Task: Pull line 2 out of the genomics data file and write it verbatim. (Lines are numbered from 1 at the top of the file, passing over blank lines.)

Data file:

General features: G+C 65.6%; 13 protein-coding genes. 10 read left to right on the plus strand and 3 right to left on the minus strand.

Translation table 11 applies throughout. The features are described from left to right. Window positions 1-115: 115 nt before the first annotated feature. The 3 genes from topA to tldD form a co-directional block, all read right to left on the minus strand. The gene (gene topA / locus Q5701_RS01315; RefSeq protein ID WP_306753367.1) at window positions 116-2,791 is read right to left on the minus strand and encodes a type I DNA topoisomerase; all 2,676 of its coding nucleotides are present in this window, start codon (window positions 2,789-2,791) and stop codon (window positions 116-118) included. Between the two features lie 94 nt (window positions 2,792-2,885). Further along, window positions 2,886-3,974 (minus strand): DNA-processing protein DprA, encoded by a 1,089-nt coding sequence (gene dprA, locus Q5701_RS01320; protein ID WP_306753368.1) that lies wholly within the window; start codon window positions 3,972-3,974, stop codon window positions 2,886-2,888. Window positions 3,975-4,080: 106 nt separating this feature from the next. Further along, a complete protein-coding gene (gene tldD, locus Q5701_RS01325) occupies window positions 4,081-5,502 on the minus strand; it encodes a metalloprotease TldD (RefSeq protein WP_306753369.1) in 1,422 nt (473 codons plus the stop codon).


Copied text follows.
Translation table 11 applies throughout. The features are described from left to right. Window positions 1-115: 115 nt before the first annotated feature. The 3 genes from topA to tldD form a co-directional block, all read right to left on the minus strand. The gene (gene topA / locus Q5701_RS01315; RefSeq protein ID WP_306753367.1) at window positions 116-2,791 is read right to left on the minus strand and encodes a type I DNA topoisomerase; all 2,676 of its coding nucleotides are present in this window, start codon (window positions 2,789-2,791) and stop codon (window positions 116-118) included. Between the two features lie 94 nt (window positions 2,792-2,885). Further along, window positions 2,886-3,974 (minus strand): DNA-processing protein DprA, encoded by a 1,089-nt coding sequence (gene dprA, locus Q5701_RS01320; protein ID WP_306753368.1) that lies wholly within the window; start codon window positions 3,972-3,974, stop codon window positions 2,886-2,888. Window positions 3,975-4,080: 106 nt separating this feature from the next. Further along, a complete protein-coding gene (gene tldD, locus Q5701_RS01325) occupies window positions 4,081-5,502 on the minus strand; it encodes a metalloprotease TldD (RefSeq protein WP_306753369.1) in 1,422 nt (473 codons plus the stop codon).